I never thought I'd say this but the NCAA got it right today, for the most part.
In the words of NCAA President Mark Emmert "No price the NCAA can levy will repair the damage inflicted by Jerry Sandusky on his victims." He's right, it can't; but that doesn't mean the NCAA should simply have done nothing or looked the other way.
Isn't that what so many of us were upset about in reading even just the initial reports surrounding this scandal?
Unlike the leaders at Penn State written about in the Freeh report, the NCAA is trying to do something.
For a moment, put the overall sanctions aside and simply focus on the monetary fine the NCAA slapped on Penn State: $60 million.
As I understand it, $12 million a year for the next 5 will go into an endowment fund to help not only the victims of sexual abuse but also the detection and prevention of it. Instead of just taking money away from the program, the NCAA is putting it to good use. The organization I've often criticized for not trying to instigate change, finally did just that.
Again, no amount of money can repair the damage that's been done, but money can help in the ongoing fight to raise awareness about sexual abuse, to protect children, and to help those who are victimized. $60 million will go a long way in that fight.
That brings me to some of the other sanctions and my belief that the NCAA got it right "for the most part."
Take the 4 year bowl ban. Instead of a ban, why not let Penn State go to a bowl if it can get there and simply take any bowl revenue for the next 4 years and give it to that endowment?
I guess I have a hard time punishing the current program for the wrongs of the past. I do believe in the team concept with the program being a team, but my issue here is that the program has changed. Penn State is trying to get out from under this "reputation black cloud" with new leadership on the field and in the program as a whole. So I'm not sure how punishing the current players/program helps in going forward.
Again, nothing can undo the harm Jerry Sandusky inflicted. At least in the case of the endowment, there may be help for others in the future. I'm not sure how not playing in a bowl game is going to help anyone.
As for helping the players who wish to leave, make it another pat on the back for the NCAA. That looming "reputation black cloud" is like few I've seen and no one knows how long it will take to escape it. The NCAA allowing immediate transfers is the right thing to do. Like I said I have a hard time punishing the current players/program for the wrongs of the past.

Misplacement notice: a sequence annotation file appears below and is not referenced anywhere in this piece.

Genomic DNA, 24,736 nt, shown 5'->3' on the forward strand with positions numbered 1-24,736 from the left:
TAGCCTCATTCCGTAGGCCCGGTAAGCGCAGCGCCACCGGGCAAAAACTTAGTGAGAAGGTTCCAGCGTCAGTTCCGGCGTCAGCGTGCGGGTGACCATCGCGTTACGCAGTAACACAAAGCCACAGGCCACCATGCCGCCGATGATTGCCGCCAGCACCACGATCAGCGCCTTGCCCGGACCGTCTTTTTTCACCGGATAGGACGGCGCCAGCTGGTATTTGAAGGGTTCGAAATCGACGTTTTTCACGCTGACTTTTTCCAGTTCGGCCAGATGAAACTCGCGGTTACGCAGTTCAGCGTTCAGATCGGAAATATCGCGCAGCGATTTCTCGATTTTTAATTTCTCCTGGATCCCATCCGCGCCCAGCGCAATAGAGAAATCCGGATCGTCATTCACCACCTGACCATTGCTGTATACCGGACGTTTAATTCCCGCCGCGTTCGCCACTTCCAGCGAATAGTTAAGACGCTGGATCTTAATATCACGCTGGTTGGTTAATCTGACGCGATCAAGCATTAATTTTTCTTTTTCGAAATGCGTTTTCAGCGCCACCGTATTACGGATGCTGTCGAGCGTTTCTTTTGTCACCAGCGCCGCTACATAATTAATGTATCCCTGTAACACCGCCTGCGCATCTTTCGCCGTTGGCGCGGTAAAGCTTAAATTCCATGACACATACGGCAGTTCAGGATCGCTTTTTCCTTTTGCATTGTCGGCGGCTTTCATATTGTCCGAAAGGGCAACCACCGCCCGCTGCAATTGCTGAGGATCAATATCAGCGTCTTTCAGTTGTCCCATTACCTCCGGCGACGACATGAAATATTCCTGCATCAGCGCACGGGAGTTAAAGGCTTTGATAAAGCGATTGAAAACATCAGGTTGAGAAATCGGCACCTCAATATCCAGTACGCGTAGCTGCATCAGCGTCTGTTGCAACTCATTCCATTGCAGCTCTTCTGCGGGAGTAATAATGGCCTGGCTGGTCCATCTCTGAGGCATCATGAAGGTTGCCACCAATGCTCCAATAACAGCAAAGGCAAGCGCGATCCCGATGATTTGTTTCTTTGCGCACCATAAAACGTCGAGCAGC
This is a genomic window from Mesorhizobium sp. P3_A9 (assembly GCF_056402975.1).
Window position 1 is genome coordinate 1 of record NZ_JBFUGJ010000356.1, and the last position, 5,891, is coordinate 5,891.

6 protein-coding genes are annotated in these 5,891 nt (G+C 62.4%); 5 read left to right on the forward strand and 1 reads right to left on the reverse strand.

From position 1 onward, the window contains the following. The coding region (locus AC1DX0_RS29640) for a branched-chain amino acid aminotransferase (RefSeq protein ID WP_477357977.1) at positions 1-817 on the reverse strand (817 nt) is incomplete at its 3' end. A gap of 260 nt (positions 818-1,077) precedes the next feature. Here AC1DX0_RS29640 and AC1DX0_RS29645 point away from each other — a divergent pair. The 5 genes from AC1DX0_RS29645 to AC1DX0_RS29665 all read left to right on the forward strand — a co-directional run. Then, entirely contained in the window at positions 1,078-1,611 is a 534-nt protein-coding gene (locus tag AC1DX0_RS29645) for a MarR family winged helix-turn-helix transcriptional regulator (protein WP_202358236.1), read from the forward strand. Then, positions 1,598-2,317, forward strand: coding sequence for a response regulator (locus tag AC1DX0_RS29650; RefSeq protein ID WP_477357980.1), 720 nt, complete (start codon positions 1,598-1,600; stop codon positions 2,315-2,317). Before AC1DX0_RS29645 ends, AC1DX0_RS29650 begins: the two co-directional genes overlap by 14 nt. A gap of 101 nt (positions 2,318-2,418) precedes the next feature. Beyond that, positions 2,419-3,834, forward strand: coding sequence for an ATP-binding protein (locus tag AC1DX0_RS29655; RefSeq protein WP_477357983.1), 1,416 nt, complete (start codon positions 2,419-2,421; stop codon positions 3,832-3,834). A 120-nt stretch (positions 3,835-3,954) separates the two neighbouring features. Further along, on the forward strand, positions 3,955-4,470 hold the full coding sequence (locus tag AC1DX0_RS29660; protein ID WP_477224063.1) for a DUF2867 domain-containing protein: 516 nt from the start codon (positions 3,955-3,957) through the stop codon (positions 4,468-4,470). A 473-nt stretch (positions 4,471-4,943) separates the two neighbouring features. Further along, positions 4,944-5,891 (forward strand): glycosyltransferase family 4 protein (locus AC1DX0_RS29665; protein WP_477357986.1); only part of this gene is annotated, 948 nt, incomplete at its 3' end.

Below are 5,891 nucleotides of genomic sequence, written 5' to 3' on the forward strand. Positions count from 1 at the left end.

That brings up the vacated wins. This one's more complicated for me. I've long said vacated wins are meaningless. You can't take away memories from teams or fans. The players, whether it's the Fab 5 or Reggie Bush's USC comrades or Joe Pa's PSU teams from 1998-2011, did the work required to win. They know it as does the world.
However, I also understand the meaning behind this often used NCAA action. It's the statement vacating wins makes. In this case the statement being anything that happened during the cover up outlined in the Freeh report should be seen as tainted. It hits at the reputation of a program, it's heart, and one that in the case of Penn State already seems beyond repair.
Again, I feel for the players who left it all out on the field during the time in question and now are being told their wins don't count. I just see it a bit differently than those players who are under new leadership.
Earlier, I was listening to a former Penn State player ask why everyone was being punished for one man's actions. Why? Because you were a part of a team.
I have no doubt that with as great of a coach as Joe Paterno was (and I do believe he was great) he taught the basics of the team concept: working together as one unit. To me that means whether you succeed or fail, you do it as one unit.
In this case failure means punishment as well.
None of this is black and white and there was no precedent here. Thankfully, that didn't stop the people in charge from taking action, no matter what it meant for their collective reputation. Like I wrote at the start, the NCAA got it right today.